This show is so good you guys.
Adaptation when done well is amazing and inspiring, mostly because you don’t expect it. Taking an existing work that is worthy of recapitulation and then reinventing it in a worthy manner for a new medium (and possibly for a new audience) is a brutally difficult endeavor. At almost its best, an adaptation will only ever reach the heights of Acceptable or Not Bad. Only on the rarest occasion will the reimagining meet the demands of the source and continue on to become something shockingly good. Films like Fight Club and Rashomon. The theatrical adaptation of Wicked. Murakami’s expansion of his own earlier short story “Wind-Up Bird and Tuesday’s Women.” Comics like 5 Centimeters Per Second and Brandon Graham’s Prophet. Adaptations of this caliber are a scarcity. We can hold hope that we might be privileged to run into them in the future, but they can hardly be an expectation.
Conversely, on the other side, truly terrible transliterations of existing works—while not exactly rare—are still uncommon enough to defy prediction. When Marvel announces that they’re going to be doing a Jessica Jones adaptation on Netflix, nobody’s going to expect a terrible show. Fans of the Transformers probably didn’t expect anything close to cinematic gold from Michael Bay’s translation of the toy line in the 2000s, but few probably expected it to be as cataclysmically terrible as it was.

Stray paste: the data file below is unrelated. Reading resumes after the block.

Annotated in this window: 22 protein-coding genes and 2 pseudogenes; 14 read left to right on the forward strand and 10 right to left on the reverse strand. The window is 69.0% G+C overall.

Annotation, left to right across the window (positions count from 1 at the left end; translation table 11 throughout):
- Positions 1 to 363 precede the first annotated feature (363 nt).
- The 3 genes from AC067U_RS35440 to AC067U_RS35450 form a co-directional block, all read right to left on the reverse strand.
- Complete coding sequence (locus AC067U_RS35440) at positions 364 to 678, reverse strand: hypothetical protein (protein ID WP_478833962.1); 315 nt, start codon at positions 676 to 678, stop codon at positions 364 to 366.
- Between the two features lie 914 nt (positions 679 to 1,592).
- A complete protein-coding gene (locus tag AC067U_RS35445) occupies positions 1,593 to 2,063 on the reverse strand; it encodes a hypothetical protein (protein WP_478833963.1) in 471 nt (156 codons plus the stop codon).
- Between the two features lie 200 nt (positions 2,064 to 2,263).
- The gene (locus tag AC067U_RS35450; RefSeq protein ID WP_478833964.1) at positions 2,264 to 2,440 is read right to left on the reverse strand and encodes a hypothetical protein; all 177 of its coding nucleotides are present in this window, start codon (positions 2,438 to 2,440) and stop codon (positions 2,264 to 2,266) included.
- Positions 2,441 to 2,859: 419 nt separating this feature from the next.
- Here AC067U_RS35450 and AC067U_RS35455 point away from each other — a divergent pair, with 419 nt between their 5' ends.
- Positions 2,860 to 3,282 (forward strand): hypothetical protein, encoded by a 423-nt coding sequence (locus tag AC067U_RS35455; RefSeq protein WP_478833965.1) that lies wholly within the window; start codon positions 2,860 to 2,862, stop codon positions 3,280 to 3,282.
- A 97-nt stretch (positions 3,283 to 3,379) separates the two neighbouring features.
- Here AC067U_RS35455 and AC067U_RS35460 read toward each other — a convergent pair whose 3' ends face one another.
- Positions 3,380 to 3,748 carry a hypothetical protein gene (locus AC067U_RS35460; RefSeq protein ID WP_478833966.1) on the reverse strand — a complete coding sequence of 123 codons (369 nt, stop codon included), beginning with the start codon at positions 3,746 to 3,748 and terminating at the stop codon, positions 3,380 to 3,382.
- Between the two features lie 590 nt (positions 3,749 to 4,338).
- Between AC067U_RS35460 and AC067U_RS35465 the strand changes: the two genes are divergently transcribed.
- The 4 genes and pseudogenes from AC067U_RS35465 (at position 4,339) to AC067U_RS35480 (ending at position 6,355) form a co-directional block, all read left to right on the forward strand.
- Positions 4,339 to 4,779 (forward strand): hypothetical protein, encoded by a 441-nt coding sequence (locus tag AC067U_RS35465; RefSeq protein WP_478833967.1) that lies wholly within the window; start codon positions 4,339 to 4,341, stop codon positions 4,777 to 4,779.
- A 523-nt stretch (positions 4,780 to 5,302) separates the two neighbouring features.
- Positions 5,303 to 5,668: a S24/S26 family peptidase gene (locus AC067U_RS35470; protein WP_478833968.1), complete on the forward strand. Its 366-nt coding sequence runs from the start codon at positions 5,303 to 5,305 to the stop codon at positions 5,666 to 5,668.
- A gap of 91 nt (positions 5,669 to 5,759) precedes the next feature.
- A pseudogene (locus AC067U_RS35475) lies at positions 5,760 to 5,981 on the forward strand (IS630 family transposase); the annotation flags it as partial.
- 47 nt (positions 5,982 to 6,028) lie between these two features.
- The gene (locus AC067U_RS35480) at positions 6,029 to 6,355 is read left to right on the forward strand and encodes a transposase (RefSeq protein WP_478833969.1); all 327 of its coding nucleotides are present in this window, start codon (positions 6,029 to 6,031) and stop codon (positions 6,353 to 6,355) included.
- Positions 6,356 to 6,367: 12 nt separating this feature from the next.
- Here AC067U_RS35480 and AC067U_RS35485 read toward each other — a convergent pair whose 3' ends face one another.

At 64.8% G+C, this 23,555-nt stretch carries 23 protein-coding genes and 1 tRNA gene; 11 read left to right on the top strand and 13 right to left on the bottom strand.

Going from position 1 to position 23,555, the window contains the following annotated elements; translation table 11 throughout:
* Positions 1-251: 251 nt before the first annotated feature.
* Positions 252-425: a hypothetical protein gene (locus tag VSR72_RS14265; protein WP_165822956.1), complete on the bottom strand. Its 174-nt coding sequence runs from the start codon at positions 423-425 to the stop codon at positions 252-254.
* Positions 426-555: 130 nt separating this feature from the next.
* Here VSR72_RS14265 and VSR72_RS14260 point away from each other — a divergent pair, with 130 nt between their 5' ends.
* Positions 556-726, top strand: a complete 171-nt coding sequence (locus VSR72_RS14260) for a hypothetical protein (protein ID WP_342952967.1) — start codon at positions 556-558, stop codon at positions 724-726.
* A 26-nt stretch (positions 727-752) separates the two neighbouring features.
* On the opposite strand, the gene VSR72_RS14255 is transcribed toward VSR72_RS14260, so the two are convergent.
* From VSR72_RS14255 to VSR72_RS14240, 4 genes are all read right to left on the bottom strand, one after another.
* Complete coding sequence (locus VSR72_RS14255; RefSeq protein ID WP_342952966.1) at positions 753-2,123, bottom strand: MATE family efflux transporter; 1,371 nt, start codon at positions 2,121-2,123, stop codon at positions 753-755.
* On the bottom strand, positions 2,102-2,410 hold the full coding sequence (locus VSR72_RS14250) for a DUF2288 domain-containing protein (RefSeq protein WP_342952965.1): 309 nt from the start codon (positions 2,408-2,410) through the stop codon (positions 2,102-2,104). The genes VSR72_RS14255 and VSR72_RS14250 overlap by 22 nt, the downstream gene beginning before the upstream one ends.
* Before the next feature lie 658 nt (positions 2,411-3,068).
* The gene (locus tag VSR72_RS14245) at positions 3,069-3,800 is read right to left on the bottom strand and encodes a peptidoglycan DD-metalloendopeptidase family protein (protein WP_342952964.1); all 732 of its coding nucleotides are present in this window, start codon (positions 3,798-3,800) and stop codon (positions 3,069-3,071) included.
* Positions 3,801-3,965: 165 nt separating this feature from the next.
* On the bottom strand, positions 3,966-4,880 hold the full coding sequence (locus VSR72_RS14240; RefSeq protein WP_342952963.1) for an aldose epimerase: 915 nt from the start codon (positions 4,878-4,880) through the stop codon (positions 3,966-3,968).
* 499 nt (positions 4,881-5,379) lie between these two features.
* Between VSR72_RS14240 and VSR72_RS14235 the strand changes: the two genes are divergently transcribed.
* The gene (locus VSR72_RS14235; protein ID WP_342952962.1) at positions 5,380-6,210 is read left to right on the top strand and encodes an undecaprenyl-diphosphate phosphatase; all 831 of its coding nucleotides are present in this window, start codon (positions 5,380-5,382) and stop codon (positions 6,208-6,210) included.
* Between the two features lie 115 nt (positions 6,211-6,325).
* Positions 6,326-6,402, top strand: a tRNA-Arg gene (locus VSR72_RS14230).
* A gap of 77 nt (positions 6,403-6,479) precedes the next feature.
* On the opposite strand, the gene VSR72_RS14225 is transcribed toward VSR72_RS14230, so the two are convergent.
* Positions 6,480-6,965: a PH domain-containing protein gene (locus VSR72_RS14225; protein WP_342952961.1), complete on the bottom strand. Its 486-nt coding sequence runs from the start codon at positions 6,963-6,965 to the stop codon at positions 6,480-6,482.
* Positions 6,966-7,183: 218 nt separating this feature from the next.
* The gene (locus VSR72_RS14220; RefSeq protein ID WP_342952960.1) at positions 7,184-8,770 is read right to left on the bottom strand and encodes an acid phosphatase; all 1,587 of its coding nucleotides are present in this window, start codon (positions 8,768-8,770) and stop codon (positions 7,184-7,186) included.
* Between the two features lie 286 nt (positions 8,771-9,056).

This extermination of a couple kids is really the least of the book’s graphic violence and horror. Tip of Iceberg stuff here.
Though most adaptations sit safely in the mixed-bag territory comprised of so-so and alright and everything between, avoiding the extremities of the Great and the Awful, From the New World doesn’t pussyfoot around. The manga realization of Yusuke Kishi’s novel is blatantly bad. Its missteps are numerous and sometime egregious. And unfortunately for the series, its problems are only magnified by the glories of the anime adaptation.
On the more tolerable side, the art and storytelling are rather weak. The way the narrative unfolds is a jittery, lurching affair. The dialogue is uninspired and plain, and features characters communicating in impossibly expositional ways. For example, this painful series of panels designed to spell out exactly each character’s role in the group (reads right to left in the Japanese form):
The writing is bad for the duration. A small few pages later, Saki narrates:
I would discover, amidst the endless despair and sorrow, why adults feared children so. That morning, we set out for summer camp, which triggered it all. Our fateful boats sailed on towards that day when so much would be reduced to ash…
Fateful boats? This is the writing of a fourteen year old.
While there are obviously big ideas at play, the manga adaptation does its best to downplay everything interesting there and instead focuses on a pandering sort of demographic-driven tawdriness. But maybe I’m just not the right audience for the book—I probably would have loved this manga when I was twelve.22Not that my mom would have allowed me to read a book with this much smut in it when I was twelve.